Hearing Woodley will play is almost as common as hearing he won't. Having missed a third of the Steelers' last 30 games (spanning back to Week 8 of the 2011 season), Woodley hasn't gotten himself back to the point he was at when he injured his hamstring for the first time while chasing New England's Tom Brady out of the pocket (again) in the Steelers' Week 8 win over the Patriots last year.
He had two sacks in that game, was on his way to a third, and was tied among the top sack artists in the league when he went down.
The Steelers simply have not gotten the kind of pass rush they had when they went to the Super Bowl at the end of the 2010 season - incidentally, that was also the last time they played in Dallas. The on-again-off-again nature of both Woodley and James Harrison have been the cause of a lot of that, but they're both healthy today, and facing a team that wants to throw the ball despite not being the greatest pass protection unit in the league.
Woodley absolutely has to win his 1-on-1 today. Throw out the contract, he has to dominate his position because he can, and his team needs him to dominate it. Cowboys right tackle Doug Free has struggled this season, and appears to handle bullrushing ends and outside linebackers with a high technique. That's something Woodley can exploit
Despite the game's average sized tackle still outweighing Woodley by a good 60 pounds, Woodley's size and power wears most of them down to the point he can exploit their weaknesses in the second half. If the Steelers can keep this close through the first three quarters, Woodley will have the situation he wants - a worn down tackle being the only thing standing between him and the quarterback.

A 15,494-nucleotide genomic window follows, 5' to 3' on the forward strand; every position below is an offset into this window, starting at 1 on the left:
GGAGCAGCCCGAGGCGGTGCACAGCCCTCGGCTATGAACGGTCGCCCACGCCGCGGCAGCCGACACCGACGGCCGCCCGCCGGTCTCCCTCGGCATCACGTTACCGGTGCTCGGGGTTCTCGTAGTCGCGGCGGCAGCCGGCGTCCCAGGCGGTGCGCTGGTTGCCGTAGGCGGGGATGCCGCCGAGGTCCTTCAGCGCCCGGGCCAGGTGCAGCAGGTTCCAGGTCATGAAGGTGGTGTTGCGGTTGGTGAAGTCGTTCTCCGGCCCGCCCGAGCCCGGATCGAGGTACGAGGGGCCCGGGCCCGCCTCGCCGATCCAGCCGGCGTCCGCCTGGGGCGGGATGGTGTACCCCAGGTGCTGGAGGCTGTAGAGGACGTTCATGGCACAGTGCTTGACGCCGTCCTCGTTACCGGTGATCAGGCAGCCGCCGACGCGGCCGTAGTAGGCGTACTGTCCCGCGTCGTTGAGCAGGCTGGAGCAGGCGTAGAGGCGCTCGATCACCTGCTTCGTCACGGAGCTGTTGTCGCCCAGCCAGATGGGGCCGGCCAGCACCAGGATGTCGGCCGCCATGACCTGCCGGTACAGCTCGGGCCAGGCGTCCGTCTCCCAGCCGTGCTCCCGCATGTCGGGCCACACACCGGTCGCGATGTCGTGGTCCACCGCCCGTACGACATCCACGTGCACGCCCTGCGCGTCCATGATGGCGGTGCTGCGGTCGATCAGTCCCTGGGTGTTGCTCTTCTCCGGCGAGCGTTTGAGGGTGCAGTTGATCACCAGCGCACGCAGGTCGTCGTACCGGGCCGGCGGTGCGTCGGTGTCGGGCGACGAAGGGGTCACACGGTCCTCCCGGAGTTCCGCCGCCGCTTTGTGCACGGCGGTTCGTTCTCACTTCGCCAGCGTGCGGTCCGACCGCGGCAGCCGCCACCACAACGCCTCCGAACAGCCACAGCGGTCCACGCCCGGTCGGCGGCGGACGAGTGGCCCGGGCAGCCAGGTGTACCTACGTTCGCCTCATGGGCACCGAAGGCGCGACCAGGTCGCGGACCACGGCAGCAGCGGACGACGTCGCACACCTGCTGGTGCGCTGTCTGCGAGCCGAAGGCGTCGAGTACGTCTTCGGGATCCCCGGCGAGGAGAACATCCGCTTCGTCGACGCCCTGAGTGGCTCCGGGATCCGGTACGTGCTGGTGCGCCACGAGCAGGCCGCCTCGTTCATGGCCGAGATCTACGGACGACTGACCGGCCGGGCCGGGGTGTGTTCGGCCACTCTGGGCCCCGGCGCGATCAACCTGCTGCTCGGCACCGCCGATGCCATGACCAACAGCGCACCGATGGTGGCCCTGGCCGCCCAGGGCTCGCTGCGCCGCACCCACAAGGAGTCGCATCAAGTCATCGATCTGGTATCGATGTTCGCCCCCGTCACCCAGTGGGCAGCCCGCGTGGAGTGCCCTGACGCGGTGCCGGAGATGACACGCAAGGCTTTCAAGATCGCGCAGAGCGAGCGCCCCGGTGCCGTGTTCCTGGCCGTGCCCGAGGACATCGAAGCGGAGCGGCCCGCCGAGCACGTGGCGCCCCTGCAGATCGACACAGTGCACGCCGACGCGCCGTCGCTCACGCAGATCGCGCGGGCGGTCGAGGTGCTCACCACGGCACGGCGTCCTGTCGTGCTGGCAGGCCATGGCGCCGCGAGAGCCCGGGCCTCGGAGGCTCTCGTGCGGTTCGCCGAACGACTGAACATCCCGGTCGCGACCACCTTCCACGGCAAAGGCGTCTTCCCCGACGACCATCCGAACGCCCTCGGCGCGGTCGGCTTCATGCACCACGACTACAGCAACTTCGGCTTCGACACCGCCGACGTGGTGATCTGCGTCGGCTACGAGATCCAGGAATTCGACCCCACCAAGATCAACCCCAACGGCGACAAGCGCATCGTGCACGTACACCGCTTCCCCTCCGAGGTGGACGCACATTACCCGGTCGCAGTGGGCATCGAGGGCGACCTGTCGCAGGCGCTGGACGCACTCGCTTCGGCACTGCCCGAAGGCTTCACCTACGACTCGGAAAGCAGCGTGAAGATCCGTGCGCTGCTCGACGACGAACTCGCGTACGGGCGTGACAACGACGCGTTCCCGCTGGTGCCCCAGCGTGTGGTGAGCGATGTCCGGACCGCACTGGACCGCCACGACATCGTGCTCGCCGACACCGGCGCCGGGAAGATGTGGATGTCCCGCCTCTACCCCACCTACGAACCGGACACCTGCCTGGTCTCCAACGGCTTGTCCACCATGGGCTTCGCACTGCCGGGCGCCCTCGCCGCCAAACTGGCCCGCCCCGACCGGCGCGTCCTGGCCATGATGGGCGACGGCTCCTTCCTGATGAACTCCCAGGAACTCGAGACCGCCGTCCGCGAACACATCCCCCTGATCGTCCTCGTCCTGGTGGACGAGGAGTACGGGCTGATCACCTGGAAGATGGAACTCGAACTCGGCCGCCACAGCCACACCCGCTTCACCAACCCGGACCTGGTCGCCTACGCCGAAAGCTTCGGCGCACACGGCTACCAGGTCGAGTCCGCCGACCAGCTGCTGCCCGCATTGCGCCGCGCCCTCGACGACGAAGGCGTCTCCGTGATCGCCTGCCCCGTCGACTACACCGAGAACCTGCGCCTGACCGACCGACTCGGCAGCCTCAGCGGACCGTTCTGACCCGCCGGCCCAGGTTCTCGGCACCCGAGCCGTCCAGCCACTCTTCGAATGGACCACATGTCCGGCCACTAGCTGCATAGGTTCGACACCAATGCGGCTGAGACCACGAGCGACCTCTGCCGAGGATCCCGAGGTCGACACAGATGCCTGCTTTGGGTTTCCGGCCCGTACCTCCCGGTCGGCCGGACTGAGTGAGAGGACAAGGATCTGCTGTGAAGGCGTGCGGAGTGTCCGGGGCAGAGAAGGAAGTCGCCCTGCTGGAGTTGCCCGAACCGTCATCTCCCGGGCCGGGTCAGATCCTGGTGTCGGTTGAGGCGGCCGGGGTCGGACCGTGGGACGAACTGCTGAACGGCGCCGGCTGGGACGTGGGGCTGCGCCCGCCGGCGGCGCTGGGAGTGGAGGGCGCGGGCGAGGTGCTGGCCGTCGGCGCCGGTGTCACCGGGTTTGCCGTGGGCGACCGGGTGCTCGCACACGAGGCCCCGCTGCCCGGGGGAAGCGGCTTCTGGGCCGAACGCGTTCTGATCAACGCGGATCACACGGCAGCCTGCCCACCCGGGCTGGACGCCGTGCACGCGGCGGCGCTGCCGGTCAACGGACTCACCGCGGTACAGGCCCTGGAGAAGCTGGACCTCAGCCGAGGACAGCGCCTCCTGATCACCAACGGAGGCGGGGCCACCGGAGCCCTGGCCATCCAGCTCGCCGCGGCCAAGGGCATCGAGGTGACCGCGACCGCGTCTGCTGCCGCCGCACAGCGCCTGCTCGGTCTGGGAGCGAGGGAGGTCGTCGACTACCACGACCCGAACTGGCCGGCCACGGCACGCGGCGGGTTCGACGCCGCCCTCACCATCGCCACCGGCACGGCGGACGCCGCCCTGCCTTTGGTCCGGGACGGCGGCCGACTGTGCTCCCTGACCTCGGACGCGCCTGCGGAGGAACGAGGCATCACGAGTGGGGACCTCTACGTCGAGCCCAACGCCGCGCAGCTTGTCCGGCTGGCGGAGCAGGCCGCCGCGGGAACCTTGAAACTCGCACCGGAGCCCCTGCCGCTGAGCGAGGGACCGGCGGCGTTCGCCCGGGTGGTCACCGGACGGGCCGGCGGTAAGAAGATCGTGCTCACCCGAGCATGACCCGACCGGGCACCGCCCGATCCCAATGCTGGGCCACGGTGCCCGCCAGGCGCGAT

He needs to make plays today. If he can do that, the Steelers have just as good a chance of winning this game as anyone would.
The defensive scheme the Steelers employ can crush one-dimensional offenses like Dallas. Even with outstanding weapons like Tony Romo, Miles Austin, Dez Bryant and Jason Witten, it's hard for teams to move the ball consistently against them. Coming off a week in which the Steelers allowed their opponents to move the ball, they still allowed under 300 total yards, and Phillip Rivers became the eighth straight quarterback to fail to throw for more than 200 yards (he hit 200 on the button).
And it was a bad game for the Steelers' defense.
Expect Romo to attack the Steelers much in the same way Rivers did; short, quick and rhythmic. Woodley, as well as right defensive end Ziggy Hood, need to squeeze their side of the pocket, get their hands in passing lanes and try to contain Romo. More than anything, though, they need to find a way to get him on the ground or at least force him to throw off-balance.
It's a huge game for Woodley in terms of his value on this team. He owes this defense a big game, considering they've done well without him. It's time for him to take over, and get back on the path he was on toward becoming one of the best defensive players in the game.